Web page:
It may seem strange to have an electric utility leading the charge for community development. But this role was actually one of the original mandates of electric cooperatives under the Rural Electrification Act. Electric cooperatives are one of the few institutions with designated access to millions of dollars through the USDA’s Rural Economic Development Land and Grant Program. In rural and impoverished areas, electric cooperatives often have the most resources and capacity of any local-based institution. Those resources are intended to be collectively-owned and managed by each and every household that receives electricity from the cooperative. Member-driven solutions is core to the Roanoke Electric Cooperative, where, as Mr. Wynn explains, “members must be at the center of every activity we do on a daily basis.”
Member driven solutions didn’t happen over night for Roanoke Electric. It started in the 1960’s, when Matthew Grant, a leader in the community, began organizing black cooperative members to become actively engaged in the cooperative. At that time, Roanoke Electric had an all-white board and nearly all- white staff despite serving a majority African-American area. The cooperative was run strictly as a technical operation; its goal was to provide electricity at the lowest cost possible. But Mr. Grant understood that, as an owner and member in the cooperative, he had a right to have a say in its operations. After years of educating and organizing the community, Mr. Grant became the first African-American elected to an electric cooperative board in 1969.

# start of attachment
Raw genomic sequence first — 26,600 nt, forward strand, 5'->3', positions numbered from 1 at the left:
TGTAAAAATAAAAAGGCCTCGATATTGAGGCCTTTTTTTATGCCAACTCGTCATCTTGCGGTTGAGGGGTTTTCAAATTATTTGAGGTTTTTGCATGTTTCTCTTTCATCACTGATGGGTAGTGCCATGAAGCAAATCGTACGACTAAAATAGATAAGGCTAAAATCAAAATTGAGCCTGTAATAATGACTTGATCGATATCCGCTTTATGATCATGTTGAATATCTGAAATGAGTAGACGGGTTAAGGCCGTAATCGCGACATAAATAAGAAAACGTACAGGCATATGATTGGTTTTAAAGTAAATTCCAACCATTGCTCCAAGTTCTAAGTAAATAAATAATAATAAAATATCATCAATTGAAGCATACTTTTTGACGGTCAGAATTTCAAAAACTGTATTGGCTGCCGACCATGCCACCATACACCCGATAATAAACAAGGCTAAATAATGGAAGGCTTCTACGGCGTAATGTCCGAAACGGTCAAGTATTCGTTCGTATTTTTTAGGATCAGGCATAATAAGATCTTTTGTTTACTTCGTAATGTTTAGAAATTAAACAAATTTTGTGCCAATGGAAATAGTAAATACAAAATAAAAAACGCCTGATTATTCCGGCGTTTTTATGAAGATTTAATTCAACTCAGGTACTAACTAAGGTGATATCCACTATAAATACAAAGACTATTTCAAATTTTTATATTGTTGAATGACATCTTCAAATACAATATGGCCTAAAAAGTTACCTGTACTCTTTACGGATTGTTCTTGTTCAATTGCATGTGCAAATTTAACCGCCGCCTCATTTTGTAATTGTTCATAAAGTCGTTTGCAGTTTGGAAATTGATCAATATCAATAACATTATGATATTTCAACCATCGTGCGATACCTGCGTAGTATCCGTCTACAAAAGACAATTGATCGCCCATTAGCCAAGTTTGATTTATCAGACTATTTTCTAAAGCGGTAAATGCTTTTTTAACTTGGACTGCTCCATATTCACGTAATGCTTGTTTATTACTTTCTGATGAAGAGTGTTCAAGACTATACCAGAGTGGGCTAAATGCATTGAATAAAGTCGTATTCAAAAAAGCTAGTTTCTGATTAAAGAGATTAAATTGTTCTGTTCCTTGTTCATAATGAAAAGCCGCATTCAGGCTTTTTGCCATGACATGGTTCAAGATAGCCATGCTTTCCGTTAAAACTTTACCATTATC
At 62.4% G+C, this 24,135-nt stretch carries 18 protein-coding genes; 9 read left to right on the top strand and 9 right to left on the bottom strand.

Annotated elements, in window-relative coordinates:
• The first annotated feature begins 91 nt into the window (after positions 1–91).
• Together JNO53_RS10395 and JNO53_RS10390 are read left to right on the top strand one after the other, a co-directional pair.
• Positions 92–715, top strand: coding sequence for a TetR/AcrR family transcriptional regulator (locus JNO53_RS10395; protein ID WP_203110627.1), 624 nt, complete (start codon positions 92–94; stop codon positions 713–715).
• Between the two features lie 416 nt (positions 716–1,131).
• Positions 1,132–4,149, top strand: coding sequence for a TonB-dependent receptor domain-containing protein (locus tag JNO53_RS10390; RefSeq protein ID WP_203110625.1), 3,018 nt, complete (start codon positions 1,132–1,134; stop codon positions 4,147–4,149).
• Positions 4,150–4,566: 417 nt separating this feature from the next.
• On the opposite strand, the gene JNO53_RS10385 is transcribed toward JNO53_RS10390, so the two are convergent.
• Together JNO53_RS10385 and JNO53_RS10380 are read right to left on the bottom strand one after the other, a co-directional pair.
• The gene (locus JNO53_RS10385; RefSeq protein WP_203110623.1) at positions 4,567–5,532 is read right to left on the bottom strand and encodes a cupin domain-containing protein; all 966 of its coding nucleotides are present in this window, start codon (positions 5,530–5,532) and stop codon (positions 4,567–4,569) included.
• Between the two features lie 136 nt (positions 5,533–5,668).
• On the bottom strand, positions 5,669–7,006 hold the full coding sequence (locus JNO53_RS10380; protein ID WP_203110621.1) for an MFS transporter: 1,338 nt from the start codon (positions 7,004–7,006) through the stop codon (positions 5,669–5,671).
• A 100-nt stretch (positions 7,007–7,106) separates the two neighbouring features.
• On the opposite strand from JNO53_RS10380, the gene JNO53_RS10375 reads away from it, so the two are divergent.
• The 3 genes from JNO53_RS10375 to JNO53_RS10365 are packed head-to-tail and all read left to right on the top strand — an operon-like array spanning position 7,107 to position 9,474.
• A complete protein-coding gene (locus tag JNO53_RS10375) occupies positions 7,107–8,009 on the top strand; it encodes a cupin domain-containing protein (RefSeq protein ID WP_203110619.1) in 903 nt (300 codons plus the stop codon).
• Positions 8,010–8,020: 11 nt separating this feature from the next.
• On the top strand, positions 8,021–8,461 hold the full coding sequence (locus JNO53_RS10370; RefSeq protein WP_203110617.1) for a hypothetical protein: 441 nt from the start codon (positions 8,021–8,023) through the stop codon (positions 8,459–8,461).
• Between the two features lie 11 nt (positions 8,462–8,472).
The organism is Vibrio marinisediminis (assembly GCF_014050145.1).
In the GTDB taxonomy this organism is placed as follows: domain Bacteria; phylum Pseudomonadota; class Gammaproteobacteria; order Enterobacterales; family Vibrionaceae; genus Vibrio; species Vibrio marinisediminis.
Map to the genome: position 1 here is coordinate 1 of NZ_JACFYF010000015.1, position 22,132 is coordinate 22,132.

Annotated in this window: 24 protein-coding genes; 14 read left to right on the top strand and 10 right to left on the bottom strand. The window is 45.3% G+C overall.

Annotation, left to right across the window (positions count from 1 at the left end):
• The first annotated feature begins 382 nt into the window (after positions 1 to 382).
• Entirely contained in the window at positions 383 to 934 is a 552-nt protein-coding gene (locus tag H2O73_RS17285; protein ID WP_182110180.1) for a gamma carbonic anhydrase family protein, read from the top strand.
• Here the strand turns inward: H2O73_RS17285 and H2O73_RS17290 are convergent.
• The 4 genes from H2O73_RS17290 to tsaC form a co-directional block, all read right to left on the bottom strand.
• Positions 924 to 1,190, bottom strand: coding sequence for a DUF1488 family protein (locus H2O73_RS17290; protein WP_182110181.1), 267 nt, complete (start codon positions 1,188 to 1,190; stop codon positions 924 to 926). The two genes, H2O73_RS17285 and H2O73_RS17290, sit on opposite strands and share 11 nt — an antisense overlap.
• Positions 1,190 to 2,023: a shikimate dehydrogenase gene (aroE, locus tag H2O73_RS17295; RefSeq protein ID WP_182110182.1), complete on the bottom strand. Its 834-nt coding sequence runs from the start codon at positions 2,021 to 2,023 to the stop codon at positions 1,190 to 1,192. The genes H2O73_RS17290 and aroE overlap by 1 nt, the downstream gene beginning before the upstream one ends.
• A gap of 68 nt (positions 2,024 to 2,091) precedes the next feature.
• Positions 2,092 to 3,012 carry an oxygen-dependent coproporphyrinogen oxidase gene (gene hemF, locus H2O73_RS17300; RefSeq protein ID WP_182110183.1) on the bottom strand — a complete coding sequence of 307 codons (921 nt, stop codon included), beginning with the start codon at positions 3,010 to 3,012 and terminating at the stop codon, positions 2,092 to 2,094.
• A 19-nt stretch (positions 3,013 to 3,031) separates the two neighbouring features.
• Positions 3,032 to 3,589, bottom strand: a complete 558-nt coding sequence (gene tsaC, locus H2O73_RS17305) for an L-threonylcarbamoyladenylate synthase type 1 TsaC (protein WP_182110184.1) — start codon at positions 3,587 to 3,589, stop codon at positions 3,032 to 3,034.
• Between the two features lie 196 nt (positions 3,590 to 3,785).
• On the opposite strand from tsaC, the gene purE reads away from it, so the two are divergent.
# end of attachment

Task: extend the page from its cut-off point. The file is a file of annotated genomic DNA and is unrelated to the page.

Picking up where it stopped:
Under Mr. Grant’s leadership, Roanoke’s members became deeply engaged in the cooperative’s activities. Marshall Cherry, Roanoke Electric’s COO, recalls Mr. Grant as taking an active role in ensuring equality and fairness in the cooperative, but also in the business activities of the cooperative’s partners. “He would ask (the vendor) a question like, What percentage of your employee makeup is African- American?” Mr. Cherry recalls. Over the last fifty years, black representation on the Roanoke Electric board grew to a two-thirds majority, reflecting the demographics of the area. Employment diversity increased across all staff positions, and Roanoke Electric hired the first African-American electric cooperative CEO in 1997 – Curtis Wynn.